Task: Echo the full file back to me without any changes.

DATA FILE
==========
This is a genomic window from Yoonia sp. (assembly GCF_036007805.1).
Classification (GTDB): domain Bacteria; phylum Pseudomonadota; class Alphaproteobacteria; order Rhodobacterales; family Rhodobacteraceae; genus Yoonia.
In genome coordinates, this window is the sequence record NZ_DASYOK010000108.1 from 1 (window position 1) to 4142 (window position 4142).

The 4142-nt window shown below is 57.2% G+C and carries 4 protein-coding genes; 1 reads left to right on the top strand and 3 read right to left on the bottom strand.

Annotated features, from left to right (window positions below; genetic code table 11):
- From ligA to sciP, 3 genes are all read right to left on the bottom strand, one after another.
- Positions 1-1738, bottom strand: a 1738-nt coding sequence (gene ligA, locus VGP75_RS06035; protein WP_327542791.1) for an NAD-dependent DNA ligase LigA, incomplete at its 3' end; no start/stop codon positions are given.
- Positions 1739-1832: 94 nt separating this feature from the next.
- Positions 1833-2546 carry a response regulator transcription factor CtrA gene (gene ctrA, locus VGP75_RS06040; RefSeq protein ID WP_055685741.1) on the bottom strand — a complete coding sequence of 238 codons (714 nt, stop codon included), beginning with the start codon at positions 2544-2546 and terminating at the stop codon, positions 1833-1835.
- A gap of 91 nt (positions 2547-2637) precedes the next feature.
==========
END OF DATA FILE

This is a genomic window from Yoonia sp. (assembly GCF_036007805.1).
Classification (GTDB): domain Bacteria; phylum Pseudomonadota; class Alphaproteobacteria; order Rhodobacterales; family Rhodobacteraceae; genus Yoonia.
In genome coordinates, this window is the sequence record NZ_DASYOK010000108.1 from 1 (window position 1) to 4142 (window position 4142).

The 4142-nt window shown below is 57.2% G+C and carries 4 protein-coding genes; 1 reads left to right on the top strand and 3 read right to left on the bottom strand.

Annotated features, from left to right (window positions below; genetic code table 11):
- From ligA to sciP, 3 genes are all read right to left on the bottom strand, one after another.
- Positions 1-1738, bottom strand: a 1738-nt coding sequence (gene ligA, locus VGP75_RS06035; protein WP_327542791.1) for an NAD-dependent DNA ligase LigA, incomplete at its 3' end; no start/stop codon positions are given.
- Positions 1739-1832: 94 nt separating this feature from the next.
- Positions 1833-2546 carry a response regulator transcription factor CtrA gene (gene ctrA, locus VGP75_RS06040; RefSeq protein ID WP_055685741.1) on the bottom strand — a complete coding sequence of 238 codons (714 nt, stop codon included), beginning with the start codon at positions 2544-2546 and terminating at the stop codon, positions 1833-1835.
- A gap of 91 nt (positions 2547-2637) precedes the next feature.